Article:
Monthly Archives: April 2013

PS – at the absolutely worst end of the scale is s…

PS - at the absolutely worst end of the scale is something I've encountered several times with my daughter this year (middle school) - a grade shows up in the portal, and she has to pester a teacher to even see the test afterward. So I ask her, "What did you miss?" or "Do you understand what you did wrong?" or "What do we need to review some more?" and she has ABSOLUTELY no clue. Yikes.

PS – at the absolutely worst end of the scale is s…

PS - at the absolutely worst end of the scale is something I've encountered several times with my daughter this year (middle school) - a grade shows up in the portal, and she has to pester a teacher to even see the test afterward. So I ask her, "What did you miss?" or "Do you understand what you did wrong?" or "What do we need to review some more?" and she has ABSOLUTELY no clue. Yikes.

I appreciate your attention to the evaluative feed…

I appreciate your attention to the evaluative feedback narrative... so often - in school and in life/work - when expectations are not met, or we get something "wrong", that's all we're told. I see this in supervision and leadership all the time. People miss the mark, and are given "constructive feedback" about the fact that they did something wrong, failed to meet expectations, but often aren't given the valuable insight into how this is judged. Often because supervisors and managers haven't ever given thought to clearly articulating how they make their judgments - going instead on "gut" reaction, or generalizations. But in school, work, or life, if we find out simply that we've done something "wrong" - we are left to our own devices on a trial-and-error quest for improvement... when having some clearer understanding of HOW we missed the mark, some direction on how to proceed or where to go next would be infinitely more productive. (and by the way, builds a more solid relationship as well)

I appreciate your attention to the evaluative feed…

I appreciate your attention to the evaluative feedback narrative... so often - in school and in life/work - when expectations are not met, or we get something "wrong", that's all we're told. I see this in supervision and leadership all the time. People miss the mark, and are given "constructive feedback" about the fact that they did something wrong, failed to meet expectations, but often aren't given the valuable insight into how this is judged. Often because supervisors and managers haven't ever given thought to clearly articulating how they make their judgments - going instead on "gut" reaction, or generalizations. But in school, work, or life, if we find out simply that we've done something "wrong" - we are left to our own devices on a trial-and-error quest for improvement... when having some clearer understanding of HOW we missed the mark, some direction on how to proceed or where to go next would be infinitely more productive. (and by the way, builds a more solid relationship as well)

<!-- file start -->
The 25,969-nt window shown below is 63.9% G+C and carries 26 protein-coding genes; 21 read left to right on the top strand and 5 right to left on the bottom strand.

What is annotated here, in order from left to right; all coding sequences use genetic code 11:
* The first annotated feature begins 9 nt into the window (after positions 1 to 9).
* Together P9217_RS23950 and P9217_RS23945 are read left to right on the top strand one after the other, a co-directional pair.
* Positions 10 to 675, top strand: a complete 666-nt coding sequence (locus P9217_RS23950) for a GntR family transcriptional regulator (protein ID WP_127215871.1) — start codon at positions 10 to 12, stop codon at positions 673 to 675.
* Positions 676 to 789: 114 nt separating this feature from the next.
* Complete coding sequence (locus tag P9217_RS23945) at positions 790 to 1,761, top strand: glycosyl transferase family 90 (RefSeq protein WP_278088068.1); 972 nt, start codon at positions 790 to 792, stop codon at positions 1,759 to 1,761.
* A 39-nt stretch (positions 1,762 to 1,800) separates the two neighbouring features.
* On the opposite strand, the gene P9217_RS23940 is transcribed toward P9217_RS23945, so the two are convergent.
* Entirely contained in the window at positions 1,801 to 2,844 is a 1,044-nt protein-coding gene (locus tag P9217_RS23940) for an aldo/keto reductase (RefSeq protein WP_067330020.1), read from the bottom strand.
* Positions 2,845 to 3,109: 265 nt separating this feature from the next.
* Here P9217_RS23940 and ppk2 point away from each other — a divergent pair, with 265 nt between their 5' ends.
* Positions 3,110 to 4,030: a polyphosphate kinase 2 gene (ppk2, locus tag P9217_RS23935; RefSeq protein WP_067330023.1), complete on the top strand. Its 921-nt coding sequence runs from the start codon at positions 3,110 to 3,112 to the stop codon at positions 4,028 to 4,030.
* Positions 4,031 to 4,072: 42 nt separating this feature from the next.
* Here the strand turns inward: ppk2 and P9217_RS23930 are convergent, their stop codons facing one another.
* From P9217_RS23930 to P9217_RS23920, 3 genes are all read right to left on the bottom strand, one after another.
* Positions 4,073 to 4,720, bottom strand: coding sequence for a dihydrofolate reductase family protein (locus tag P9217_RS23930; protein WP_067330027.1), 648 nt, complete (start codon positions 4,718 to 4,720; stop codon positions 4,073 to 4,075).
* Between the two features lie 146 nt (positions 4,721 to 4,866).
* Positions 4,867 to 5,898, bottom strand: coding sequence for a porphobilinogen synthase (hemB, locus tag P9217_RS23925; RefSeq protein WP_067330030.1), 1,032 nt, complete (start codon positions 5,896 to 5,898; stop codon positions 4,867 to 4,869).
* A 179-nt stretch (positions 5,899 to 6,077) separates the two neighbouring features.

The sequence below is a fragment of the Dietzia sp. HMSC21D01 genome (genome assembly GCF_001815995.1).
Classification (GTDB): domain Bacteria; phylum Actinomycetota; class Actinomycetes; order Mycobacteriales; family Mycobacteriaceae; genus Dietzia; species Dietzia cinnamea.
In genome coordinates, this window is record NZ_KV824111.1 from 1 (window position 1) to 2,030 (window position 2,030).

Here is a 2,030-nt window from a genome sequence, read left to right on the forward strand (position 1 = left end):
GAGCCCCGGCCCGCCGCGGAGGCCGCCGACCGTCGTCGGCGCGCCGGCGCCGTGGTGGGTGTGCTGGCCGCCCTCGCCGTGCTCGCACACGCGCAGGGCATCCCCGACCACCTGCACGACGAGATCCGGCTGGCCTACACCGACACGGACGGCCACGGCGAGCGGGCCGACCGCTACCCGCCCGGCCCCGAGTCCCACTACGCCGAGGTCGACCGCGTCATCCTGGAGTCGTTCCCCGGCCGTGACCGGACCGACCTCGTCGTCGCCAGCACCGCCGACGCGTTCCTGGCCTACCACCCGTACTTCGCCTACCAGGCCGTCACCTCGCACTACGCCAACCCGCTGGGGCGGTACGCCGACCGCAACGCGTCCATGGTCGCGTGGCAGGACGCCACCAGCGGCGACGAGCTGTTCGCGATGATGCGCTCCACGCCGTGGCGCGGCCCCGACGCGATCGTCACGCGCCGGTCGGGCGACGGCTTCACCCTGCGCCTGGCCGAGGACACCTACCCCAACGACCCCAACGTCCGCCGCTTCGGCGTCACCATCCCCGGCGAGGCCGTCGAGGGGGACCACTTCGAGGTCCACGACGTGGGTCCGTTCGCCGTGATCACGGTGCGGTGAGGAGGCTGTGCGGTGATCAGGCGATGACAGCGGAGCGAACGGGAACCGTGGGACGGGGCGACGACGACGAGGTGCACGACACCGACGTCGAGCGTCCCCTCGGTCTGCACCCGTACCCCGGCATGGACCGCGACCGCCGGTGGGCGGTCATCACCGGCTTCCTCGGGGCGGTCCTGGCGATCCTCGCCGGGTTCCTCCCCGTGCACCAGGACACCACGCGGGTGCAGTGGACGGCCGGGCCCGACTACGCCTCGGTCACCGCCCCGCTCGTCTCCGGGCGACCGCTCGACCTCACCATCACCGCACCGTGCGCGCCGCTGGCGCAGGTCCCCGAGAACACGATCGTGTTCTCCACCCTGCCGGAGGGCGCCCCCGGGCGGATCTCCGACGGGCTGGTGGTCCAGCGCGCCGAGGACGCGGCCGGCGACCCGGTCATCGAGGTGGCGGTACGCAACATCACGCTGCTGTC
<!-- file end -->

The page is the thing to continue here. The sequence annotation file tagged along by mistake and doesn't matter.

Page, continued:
Wow, this is so cool. What great ideas – and my m…

Wow, this is so cool. What great ideas - and my mind is spinning thinking of the linkages to other information systems we're struggling to get a handle on as a university right now... how a personalized degree/curriculum path could feed a student's ePortfolio, populate their CV/resume, load into systems to track research projects and publications. Link students with like interests, whose class-paths may or may not cross. Make suggestions about interdisciplinary collaborations... Beyond curriculum, could such a system recommend service opportunities, internships, student mentors...?? Awesomeness.

Wow, this is so cool. What great ideas – and my m…

Wow, this is so cool. What great ideas - and my mind is spinning thinking of the linkages to other information systems we're struggling to get a handle on as a university right now... how a personalized degree/curriculum path could feed a student's ePortfolio, populate their CV/resume, load into systems to track research projects and publications. Link students with like interests, whose class-paths may or may not cross. Make suggestions about interdisciplinary collaborations... Beyond curriculum, could such a system recommend service opportunities, internships, student mentors...?? Awesomeness.

I'm concerned that a single question is being …

I'm concerned that a single question is being used here to evaluate so many criteria at once. Perhaps a simpler, more modular set of exercises could build up understanding to a mastery level on individual points. How about something like this: http://slidespeech.com/s/s4vBG7Ymen/?autoplay=true

I'm concerned that a single question is being …

I'm concerned that a single question is being used here to evaluate so many criteria at once. Perhaps a simpler, more modular set of exercises could build up understanding to a mastery level on individual points. How about something like this: http://slidespeech.com/s/s4vBG7Ymen/?autoplay=true

Comment on Perfect Mirrors by alrobins

Kimberley, as soon as I saw the title of your post, I was thinking about mirror neurons too! What an interesting question…I love the idea of real life communication, but maybe these simulated realities can help those who struggle with conventional social interaction. Or maybe it just enables them to continue to avoid it…